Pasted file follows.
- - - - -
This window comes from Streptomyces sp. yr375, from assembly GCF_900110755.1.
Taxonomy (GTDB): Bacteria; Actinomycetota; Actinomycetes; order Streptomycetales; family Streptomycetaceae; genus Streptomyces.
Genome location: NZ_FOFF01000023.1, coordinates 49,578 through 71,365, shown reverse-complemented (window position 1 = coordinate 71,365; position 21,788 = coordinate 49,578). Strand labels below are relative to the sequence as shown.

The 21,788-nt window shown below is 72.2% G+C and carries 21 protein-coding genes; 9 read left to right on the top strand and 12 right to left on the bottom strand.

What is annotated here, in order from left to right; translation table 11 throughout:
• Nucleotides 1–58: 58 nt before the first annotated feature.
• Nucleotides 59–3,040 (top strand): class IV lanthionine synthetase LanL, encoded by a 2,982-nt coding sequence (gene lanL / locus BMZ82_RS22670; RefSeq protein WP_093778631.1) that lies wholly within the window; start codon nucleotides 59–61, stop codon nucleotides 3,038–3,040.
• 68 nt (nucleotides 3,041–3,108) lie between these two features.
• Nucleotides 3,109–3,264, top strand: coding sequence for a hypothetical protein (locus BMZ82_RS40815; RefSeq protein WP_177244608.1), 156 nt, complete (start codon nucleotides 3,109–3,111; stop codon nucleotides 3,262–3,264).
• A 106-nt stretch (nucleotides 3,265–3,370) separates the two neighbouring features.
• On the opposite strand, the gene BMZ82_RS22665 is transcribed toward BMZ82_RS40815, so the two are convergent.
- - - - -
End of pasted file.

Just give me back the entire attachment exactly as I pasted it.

This window comes from Streptomyces sp. yr375, from assembly GCF_900110755.1.
Taxonomy (GTDB): Bacteria; Actinomycetota; Actinomycetes; order Streptomycetales; family Streptomycetaceae; genus Streptomyces.
Genome location: NZ_FOFF01000023.1, coordinates 49,578 through 71,365, shown reverse-complemented (window position 1 = coordinate 71,365; position 21,788 = coordinate 49,578). Strand labels below are relative to the sequence as shown.

The 21,788-nt window shown below is 72.2% G+C and carries 21 protein-coding genes; 9 read left to right on the top strand and 12 right to left on the bottom strand.

What is annotated here, in order from left to right; translation table 11 throughout:
• Nucleotides 1–58: 58 nt before the first annotated feature.
• Nucleotides 59–3,040 (top strand): class IV lanthionine synthetase LanL, encoded by a 2,982-nt coding sequence (gene lanL / locus BMZ82_RS22670; RefSeq protein WP_093778631.1) that lies wholly within the window; start codon nucleotides 59–61, stop codon nucleotides 3,038–3,040.
• 68 nt (nucleotides 3,041–3,108) lie between these two features.
• Nucleotides 3,109–3,264, top strand: coding sequence for a hypothetical protein (locus BMZ82_RS40815; RefSeq protein WP_177244608.1), 156 nt, complete (start codon nucleotides 3,109–3,111; stop codon nucleotides 3,262–3,264).
• A 106-nt stretch (nucleotides 3,265–3,370) separates the two neighbouring features.
• On the opposite strand, the gene BMZ82_RS22665 is transcribed toward BMZ82_RS40815, so the two are convergent.